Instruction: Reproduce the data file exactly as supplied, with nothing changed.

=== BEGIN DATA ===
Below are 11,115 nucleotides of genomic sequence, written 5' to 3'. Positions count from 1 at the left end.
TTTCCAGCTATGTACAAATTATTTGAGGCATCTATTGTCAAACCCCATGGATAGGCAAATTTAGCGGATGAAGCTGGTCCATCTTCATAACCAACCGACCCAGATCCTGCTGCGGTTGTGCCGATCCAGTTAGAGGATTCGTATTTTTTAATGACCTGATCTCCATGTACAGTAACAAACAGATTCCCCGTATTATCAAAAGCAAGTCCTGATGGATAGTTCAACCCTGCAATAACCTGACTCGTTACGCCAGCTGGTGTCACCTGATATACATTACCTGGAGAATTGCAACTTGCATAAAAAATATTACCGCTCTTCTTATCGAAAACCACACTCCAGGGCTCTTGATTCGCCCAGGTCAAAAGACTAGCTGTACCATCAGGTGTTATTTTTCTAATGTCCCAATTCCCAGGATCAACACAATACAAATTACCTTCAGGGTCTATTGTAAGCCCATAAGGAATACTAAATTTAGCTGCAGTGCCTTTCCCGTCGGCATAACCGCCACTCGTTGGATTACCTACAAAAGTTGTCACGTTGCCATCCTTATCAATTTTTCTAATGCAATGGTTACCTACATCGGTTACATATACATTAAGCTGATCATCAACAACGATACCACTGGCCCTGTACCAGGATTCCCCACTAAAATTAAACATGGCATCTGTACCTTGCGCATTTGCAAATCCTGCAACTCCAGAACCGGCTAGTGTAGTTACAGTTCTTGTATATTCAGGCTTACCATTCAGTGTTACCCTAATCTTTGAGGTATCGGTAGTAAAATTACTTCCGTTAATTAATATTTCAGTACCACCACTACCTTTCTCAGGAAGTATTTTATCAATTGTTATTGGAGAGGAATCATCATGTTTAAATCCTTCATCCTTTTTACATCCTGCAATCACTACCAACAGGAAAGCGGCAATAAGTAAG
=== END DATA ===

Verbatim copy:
Below are 11,115 nucleotides of genomic sequence, written 5' to 3'. Positions count from 1 at the left end.
TTTCCAGCTATGTACAAATTATTTGAGGCATCTATTGTCAAACCCCATGGATAGGCAAATTTAGCGGATGAAGCTGGTCCATCTTCATAACCAACCGACCCAGATCCTGCTGCGGTTGTGCCGATCCAGTTAGAGGATTCGTATTTTTTAATGACCTGATCTCCATGTACAGTAACAAACAGATTCCCCGTATTATCAAAAGCAAGTCCTGATGGATAGTTCAACCCTGCAATAACCTGACTCGTTACGCCAGCTGGTGTCACCTGATATACATTACCTGGAGAATTGCAACTTGCATAAAAAATATTACCGCTCTTCTTATCGAAAACCACACTCCAGGGCTCTTGATTCGCCCAGGTCAAAAGACTAGCTGTACCATCAGGTGTTATTTTTCTAATGTCCCAATTCCCAGGATCAACACAATACAAATTACCTTCAGGGTCTATTGTAAGCCCATAAGGAATACTAAATTTAGCTGCAGTGCCTTTCCCGTCGGCATAACCGCCACTCGTTGGATTACCTACAAAAGTTGTCACGTTGCCATCCTTATCAATTTTTCTAATGCAATGGTTACCTACATCGGTTACATATACATTAAGCTGATCATCAACAACGATACCACTGGCCCTGTACCAGGATTCCCCACTAAAATTAAACATGGCATCTGTACCTTGCGCATTTGCAAATCCTGCAACTCCAGAACCGGCTAGTGTAGTTACAGTTCTTGTATATTCAGGCTTACCATTCAGTGTTACCCTAATCTTTGAGGTATCGGTAGTAAAATTACTTCCGTTAATTAATATTTCAGTACCACCACTACCTTTCTCAGGAAGTATTTTATCAATTGTTATTGGAGAGGAATCATCATGTTTAAATCCTTCATCCTTTTTACATCCTGCAATCACTACCAACAGGAAAGCGGCAATAAGTAAG